Companion Planting and other matters

I have to admit I am not a very scientific gardener. I tend to absorb huge amounts of information, then apply things a bit randomly while building on what works. I like the idea of companion planting and I have some charts somewhere but what I really like is when I can actually see the companion relationship working. I read once that the Native American people used to plant beans, pumpkins and corn together. The corn provided some support for the pumpkin and beans and they all shaded and sheltered each other. In our  very hot and usually dry summers I thought this was an idea that might actually work. In the heat of the summer our vegetables quite often "cook" on the vines. I planted climbing  beans on the trellis on two sides, rows of corn in between and pumpkins in the corner. It has become a veritable jungle. A happy and productive jungle. The corn is over two metres tall and loaded with yummy cobs, the beans have grown up the sides and over the top of the trellis, shading everything and the pumpkins have gone everywhere, in between the corn, up the trellis, over the top, through the trellis and spread over the lawn. Happy companions I think!

We spent such an interesting day yesterday. A friend of Peter's boss has a dairy goat herd she is downsizing. she has some goats she is particularly attached to and wants to go to a good home. Peter's boss breeds Boer goats, they are a meat goat, and I had told her I would like a dairy goat so she suggested these ones might be good for us. We went off to visit them and learn a bit about Dairy goats. We certainly went to the right place to learn and the owner was very generous with her time and knowledge. We both had a go at milking, harder than it looks of course. We loved the goats, they are just beautiful. We are going to get three, Elisabeth is the matriarch, I think she is a cross between British Alpine and Anglo Nubian, Genevieve who looks more Nubian and her daughter who is just number 88 at this point. We have a few things to organise here and then will get them. I'll go back for another milking lesson as well.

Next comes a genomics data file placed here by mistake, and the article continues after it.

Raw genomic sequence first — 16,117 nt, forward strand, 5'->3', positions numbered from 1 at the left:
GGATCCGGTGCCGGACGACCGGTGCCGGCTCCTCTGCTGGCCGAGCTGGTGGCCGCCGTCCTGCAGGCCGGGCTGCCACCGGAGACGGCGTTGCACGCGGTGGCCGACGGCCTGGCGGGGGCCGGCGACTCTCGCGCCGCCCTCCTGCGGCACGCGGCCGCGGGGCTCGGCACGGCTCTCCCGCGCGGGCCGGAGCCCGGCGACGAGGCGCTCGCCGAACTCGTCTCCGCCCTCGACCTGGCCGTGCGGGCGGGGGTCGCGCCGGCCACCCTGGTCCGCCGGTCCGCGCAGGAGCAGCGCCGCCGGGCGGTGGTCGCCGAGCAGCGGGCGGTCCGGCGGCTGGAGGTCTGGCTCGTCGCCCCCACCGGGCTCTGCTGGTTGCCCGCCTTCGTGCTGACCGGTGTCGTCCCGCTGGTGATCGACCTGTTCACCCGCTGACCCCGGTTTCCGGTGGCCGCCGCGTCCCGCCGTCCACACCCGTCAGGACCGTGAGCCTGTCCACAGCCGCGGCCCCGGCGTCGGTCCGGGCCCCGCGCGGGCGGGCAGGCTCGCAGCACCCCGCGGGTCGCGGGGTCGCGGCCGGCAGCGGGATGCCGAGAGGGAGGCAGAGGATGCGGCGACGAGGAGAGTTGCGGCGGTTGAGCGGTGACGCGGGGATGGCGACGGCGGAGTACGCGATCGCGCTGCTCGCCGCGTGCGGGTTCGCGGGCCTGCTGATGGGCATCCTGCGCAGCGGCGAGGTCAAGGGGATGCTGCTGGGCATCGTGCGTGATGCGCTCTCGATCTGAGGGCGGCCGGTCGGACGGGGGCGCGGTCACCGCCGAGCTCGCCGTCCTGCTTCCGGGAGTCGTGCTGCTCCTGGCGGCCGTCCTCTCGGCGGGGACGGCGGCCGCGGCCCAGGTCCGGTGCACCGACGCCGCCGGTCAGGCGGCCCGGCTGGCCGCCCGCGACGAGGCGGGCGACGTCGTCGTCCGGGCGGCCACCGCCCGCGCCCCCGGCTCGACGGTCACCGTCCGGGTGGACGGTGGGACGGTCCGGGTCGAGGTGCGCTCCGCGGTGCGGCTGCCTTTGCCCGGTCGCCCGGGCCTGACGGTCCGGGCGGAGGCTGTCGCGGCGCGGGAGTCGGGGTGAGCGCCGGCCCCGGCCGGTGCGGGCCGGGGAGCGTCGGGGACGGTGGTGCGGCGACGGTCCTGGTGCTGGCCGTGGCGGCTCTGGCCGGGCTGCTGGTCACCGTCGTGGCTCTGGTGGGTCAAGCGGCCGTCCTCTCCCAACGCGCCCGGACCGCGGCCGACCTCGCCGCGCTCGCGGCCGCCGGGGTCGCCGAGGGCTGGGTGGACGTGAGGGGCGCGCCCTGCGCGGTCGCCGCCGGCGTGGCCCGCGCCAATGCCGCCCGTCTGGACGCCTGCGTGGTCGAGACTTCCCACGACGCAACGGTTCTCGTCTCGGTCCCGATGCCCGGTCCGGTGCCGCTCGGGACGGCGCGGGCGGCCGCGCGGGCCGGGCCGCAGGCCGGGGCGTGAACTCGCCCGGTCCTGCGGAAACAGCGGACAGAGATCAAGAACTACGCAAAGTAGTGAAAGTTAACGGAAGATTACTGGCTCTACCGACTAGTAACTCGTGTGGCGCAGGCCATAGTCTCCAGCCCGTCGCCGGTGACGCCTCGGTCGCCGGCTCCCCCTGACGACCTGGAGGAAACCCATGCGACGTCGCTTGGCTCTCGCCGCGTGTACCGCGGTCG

I have enjoyed goats cheese and yogurt for years but had never tried the milk before. You here so many stories about it being unpleasant, but it tasted great to me. I am sure we will use all we can milk.
While we were at the goat farm we got talking about poultry and the goat farmer said she had a different breed of ducks to us and some guinea fowls as well. I have been looking for guinea fowls for ages. She gave us some eggs of indeterminate age to bring home and put in the incubator. I was just in the laundry, where the incubator is, and heard chirping coming from it, lo and behold there is already a guinea fowl chick, the hens must have been sitting on them at the farm. wonder when the others will hatch! 


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